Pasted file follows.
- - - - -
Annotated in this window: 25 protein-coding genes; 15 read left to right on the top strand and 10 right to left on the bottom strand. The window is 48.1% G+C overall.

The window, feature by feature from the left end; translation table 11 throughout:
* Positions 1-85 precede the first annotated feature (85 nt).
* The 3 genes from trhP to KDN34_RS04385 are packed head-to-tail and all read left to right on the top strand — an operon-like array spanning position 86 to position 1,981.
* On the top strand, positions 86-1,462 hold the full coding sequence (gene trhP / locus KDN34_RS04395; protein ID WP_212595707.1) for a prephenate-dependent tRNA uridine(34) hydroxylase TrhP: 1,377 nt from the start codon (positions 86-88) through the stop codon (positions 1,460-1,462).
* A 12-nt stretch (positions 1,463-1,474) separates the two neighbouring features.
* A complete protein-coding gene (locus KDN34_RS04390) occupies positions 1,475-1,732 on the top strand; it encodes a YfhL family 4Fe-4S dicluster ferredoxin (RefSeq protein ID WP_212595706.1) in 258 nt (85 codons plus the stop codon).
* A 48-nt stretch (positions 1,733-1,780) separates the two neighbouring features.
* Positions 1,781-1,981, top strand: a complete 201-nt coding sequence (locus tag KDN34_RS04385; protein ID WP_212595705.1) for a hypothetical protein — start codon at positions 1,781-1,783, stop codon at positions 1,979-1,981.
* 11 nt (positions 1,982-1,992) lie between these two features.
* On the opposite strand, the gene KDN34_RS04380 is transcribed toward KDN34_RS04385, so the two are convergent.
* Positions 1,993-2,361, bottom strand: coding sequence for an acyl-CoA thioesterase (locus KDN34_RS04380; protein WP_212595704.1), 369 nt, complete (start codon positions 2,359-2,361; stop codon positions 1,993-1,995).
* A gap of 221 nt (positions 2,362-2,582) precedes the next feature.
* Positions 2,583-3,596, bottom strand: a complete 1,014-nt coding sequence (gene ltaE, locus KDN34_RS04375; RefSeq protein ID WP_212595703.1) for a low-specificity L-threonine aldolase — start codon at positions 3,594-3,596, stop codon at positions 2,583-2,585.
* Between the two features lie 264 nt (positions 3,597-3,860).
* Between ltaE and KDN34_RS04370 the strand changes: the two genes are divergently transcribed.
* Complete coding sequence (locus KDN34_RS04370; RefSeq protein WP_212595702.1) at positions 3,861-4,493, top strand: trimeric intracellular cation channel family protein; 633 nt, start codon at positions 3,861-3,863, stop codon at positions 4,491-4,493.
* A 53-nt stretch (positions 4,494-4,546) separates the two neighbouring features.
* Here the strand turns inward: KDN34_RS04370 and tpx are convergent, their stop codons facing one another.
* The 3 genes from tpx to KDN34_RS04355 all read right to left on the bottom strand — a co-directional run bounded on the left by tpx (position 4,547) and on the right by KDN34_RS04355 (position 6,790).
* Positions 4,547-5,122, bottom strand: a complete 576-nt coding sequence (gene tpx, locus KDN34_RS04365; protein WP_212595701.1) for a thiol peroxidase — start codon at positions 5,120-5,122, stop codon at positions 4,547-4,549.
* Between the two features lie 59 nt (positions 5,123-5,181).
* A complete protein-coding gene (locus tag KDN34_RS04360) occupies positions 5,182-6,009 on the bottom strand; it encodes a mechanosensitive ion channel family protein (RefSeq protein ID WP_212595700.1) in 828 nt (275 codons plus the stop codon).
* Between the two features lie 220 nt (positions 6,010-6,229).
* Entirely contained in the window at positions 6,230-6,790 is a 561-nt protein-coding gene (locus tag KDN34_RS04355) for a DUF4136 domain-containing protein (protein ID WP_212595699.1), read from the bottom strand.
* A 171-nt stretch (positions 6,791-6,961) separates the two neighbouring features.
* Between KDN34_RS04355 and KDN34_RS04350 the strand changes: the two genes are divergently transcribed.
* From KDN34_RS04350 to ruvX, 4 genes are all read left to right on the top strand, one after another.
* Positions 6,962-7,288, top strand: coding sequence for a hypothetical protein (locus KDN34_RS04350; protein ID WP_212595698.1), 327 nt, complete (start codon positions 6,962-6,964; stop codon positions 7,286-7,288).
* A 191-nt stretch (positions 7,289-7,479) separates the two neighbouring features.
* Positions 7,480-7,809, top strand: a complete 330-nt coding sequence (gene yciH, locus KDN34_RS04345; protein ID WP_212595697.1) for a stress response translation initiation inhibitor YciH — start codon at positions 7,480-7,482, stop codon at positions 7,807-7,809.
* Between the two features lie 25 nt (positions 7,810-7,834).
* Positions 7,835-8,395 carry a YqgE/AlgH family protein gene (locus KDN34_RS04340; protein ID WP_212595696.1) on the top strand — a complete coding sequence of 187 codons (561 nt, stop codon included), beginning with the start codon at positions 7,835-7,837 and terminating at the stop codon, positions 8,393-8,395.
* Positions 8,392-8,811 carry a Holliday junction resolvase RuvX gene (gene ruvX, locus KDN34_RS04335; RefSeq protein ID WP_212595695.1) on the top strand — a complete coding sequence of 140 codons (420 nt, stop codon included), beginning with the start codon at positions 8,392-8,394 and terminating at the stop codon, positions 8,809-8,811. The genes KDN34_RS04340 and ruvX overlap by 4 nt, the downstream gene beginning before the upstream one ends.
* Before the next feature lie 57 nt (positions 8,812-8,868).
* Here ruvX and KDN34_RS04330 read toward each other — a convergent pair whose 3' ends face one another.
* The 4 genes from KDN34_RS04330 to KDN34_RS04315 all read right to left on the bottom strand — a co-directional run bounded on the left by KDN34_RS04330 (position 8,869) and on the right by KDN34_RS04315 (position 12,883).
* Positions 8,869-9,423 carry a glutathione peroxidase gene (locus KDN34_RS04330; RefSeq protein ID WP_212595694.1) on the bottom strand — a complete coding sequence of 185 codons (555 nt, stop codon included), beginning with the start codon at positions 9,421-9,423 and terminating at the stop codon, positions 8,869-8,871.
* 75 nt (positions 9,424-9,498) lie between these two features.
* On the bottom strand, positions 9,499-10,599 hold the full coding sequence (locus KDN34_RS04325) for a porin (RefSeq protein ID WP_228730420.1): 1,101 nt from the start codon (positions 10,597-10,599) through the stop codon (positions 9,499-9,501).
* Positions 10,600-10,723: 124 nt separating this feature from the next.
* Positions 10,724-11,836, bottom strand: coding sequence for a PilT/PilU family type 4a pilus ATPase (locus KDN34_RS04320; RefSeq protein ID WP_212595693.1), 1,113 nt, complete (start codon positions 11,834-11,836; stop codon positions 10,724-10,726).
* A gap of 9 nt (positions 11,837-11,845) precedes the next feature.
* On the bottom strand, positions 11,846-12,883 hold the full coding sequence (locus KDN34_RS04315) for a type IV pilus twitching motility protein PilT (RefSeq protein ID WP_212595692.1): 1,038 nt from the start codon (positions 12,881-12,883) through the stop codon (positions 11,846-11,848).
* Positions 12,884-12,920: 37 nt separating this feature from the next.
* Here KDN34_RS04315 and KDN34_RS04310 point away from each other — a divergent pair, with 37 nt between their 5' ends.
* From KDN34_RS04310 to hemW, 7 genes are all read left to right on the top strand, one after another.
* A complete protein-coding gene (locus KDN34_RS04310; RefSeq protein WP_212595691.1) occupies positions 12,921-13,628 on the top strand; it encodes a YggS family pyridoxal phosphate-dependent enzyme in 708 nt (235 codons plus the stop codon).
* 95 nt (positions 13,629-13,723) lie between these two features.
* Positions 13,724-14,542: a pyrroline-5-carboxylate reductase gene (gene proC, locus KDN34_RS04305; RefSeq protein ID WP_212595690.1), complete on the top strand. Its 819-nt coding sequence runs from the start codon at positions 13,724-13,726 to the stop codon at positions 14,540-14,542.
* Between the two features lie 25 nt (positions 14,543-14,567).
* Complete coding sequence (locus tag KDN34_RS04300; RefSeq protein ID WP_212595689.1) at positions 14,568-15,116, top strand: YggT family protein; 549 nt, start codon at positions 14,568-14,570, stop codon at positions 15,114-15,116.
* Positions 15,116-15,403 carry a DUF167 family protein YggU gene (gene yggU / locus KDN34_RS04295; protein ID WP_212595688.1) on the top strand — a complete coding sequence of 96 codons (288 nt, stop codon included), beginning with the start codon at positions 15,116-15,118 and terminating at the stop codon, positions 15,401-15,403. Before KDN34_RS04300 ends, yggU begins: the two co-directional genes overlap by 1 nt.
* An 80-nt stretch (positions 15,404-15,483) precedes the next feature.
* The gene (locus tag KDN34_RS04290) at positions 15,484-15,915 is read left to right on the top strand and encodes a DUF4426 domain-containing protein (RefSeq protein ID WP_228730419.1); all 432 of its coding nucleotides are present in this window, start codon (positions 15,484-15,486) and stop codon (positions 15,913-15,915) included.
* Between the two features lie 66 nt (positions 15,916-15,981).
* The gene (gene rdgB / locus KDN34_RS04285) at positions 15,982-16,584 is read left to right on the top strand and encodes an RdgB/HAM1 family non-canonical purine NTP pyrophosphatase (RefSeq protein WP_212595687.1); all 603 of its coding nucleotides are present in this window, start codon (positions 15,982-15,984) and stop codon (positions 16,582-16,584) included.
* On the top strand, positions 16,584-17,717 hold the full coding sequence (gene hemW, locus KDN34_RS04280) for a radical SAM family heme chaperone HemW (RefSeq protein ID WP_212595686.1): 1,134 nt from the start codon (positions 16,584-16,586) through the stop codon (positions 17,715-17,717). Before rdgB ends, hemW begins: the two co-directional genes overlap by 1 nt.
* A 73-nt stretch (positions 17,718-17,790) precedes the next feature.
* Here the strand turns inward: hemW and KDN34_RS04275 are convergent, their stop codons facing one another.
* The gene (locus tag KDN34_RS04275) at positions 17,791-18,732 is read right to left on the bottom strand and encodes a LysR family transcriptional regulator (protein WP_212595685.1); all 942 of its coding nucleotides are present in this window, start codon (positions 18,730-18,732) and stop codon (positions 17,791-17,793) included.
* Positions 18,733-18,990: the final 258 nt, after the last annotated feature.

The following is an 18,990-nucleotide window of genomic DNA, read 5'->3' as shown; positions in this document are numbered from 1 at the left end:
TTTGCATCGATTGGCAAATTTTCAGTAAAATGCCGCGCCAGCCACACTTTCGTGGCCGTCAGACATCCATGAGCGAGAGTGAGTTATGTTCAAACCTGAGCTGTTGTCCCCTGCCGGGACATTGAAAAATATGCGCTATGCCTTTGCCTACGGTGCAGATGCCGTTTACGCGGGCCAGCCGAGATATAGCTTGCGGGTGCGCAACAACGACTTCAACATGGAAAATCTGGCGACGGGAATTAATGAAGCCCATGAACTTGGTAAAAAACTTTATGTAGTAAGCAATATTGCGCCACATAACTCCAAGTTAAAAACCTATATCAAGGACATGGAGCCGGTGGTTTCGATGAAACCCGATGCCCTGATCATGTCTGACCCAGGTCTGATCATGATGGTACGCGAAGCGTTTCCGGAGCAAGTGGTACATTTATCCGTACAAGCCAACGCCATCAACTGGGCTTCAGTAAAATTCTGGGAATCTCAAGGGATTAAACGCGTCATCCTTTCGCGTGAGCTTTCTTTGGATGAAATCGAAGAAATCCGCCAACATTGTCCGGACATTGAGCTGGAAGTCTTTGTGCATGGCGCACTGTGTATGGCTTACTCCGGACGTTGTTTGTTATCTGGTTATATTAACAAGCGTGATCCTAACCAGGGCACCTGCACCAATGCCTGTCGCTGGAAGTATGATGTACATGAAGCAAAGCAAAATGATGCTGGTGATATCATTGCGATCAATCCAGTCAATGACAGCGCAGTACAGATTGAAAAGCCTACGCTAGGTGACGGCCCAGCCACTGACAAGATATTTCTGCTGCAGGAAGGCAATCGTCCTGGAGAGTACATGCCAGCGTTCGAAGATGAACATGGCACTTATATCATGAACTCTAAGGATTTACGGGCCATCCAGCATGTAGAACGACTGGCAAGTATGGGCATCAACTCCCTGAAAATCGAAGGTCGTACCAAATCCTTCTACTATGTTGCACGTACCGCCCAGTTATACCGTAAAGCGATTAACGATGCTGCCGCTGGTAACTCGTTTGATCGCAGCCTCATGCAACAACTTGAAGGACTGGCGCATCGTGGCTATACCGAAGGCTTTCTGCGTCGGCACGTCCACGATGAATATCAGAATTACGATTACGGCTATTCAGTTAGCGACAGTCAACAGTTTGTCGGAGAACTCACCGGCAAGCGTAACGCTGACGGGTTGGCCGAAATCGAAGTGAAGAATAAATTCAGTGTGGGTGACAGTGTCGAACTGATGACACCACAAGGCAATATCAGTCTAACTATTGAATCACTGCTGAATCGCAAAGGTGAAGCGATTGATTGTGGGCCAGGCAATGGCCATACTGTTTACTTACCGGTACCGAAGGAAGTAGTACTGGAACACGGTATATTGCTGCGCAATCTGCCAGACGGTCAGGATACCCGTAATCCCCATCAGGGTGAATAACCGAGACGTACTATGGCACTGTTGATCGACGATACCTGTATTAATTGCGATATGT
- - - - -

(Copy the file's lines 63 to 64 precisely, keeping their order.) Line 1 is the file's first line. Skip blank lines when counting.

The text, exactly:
The following is an 18,990-nucleotide window of genomic DNA, read 5'->3' as shown; positions in this document are numbered from 1 at the left end:
TTTGCATCGATTGGCAAATTTTCAGTAAAATGCCGCGCCAGCCACACTTTCGTGGCCGTCAGACATCCATGAGCGAGAGTGAGTTATGTTCAAACCTGAGCTGTTGTCCCCTGCCGGGACATTGAAAAATATGCGCTATGCCTTTGCCTACGGTGCAGATGCCGTTTACGCGGGCCAGCCGAGATATAGCTTGCGGGTGCGCAACAACGACTTCAACATGGAAAATCTGGCGACGGGAATTAATGAAGCCCATGAACTTGGTAAAAAACTTTATGTAGTAAGCAATATTGCGCCACATAACTCCAAGTTAAAAACCTATATCAAGGACATGGAGCCGGTGGTTTCGATGAAACCCGATGCCCTGATCATGTCTGACCCAGGTCTGATCATGATGGTACGCGAAGCGTTTCCGGAGCAAGTGGTACATTTATCCGTACAAGCCAACGCCATCAACTGGGCTTCAGTAAAATTCTGGGAATCTCAAGGGATTAAACGCGTCATCCTTTCGCGTGAGCTTTCTTTGGATGAAATCGAAGAAATCCGCCAACATTGTCCGGACATTGAGCTGGAAGTCTTTGTGCATGGCGCACTGTGTATGGCTTACTCCGGACGTTGTTTGTTATCTGGTTATATTAACAAGCGTGATCCTAACCAGGGCACCTGCACCAATGCCTGTCGCTGGAAGTATGATGTACATGAAGCAAAGCAAAATGATGCTGGTGATATCATTGCGATCAATCCAGTCAATGACAGCGCAGTACAGATTGAAAAGCCTACGCTAGGTGACGGCCCAGCCACTGACAAGATATTTCTGCTGCAGGAAGGCAATCGTCCTGGAGAGTACATGCCAGCGTTCGAAGATGAACATGGCACTTATATCATGAACTCTAAGGATTTACGGGCCATCCAGCATGTAGAACGACTGGCAAGTATGGGCATCAACTCCCTGAAAATCGAAGGTCGTACCAAATCCTTCTACTATGTTGCACGTACCGCCCAGTTATACCGTAAAGCGATTAACGATGCTGCCGCTGGTAACTCGTTTGATCGCAGCCTCATGCAACAACTTGAAGGACTGGCGCATCGTGGCTATACCGAAGGCTTTCTGCGTCGGCACGTCCACGATGAATATCAGAATTACGATTACGGCTATTCAGTTAGCGACAGTCAACAGTTTGTCGGAGAACTCACCGGCAAGCGTAACGCTGACGGGTTGGCCGAAATCGAAGTGAAGAATAAATTCAGTGTGGGTGACAGTGTCGAACTGATGACACCACAAGGCAATATCAGTCTAACTATTGAATCACTGCTGAATCGCAAAGGTGAAGCGATTGATTGTGGGCCAGGCAATGGCCATACTGTTTACTTACCGGTACCGAAGGAAGTAGTACTGGAACACGGTATATTGCTGCGCAATCTGCCAGACGGTCAGGATACCCGTAATCCCCATCAGGGTGAATAACCGAGACGTACTATGGCACTGTTGATCGACGATACCTGTATTAATTGCGATATGT